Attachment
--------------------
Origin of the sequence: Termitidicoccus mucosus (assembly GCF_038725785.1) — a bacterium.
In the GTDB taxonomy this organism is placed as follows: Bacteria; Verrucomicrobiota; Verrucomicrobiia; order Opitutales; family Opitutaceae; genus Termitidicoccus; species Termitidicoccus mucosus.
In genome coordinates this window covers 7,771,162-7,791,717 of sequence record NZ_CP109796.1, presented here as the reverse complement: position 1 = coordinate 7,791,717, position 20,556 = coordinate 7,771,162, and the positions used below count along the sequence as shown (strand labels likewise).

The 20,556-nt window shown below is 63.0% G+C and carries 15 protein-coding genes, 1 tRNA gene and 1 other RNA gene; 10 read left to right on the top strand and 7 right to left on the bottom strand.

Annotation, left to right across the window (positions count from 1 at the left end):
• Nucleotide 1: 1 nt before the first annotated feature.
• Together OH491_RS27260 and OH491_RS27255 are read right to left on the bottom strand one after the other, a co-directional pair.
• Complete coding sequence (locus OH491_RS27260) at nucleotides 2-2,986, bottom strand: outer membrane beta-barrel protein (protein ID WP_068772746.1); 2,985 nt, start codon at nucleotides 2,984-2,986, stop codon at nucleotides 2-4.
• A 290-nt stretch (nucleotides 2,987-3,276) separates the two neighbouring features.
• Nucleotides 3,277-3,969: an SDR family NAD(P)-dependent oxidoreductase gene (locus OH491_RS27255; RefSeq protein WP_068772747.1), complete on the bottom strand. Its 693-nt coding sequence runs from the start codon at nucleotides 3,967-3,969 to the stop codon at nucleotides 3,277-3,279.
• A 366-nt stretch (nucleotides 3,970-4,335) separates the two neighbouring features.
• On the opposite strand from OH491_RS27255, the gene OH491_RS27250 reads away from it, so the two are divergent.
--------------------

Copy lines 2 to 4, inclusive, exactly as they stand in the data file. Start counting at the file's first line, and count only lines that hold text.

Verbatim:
In the GTDB taxonomy this organism is placed as follows: Bacteria; Verrucomicrobiota; Verrucomicrobiia; order Opitutales; family Opitutaceae; genus Termitidicoccus; species Termitidicoccus mucosus.
In genome coordinates this window covers 7,771,162-7,791,717 of sequence record NZ_CP109796.1, presented here as the reverse complement: position 1 = coordinate 7,791,717, position 20,556 = coordinate 7,771,162, and the positions used below count along the sequence as shown (strand labels likewise).

The 20,556-nt window shown below is 63.0% G+C and carries 15 protein-coding genes, 1 tRNA gene and 1 other RNA gene; 10 read left to right on the top strand and 7 right to left on the bottom strand.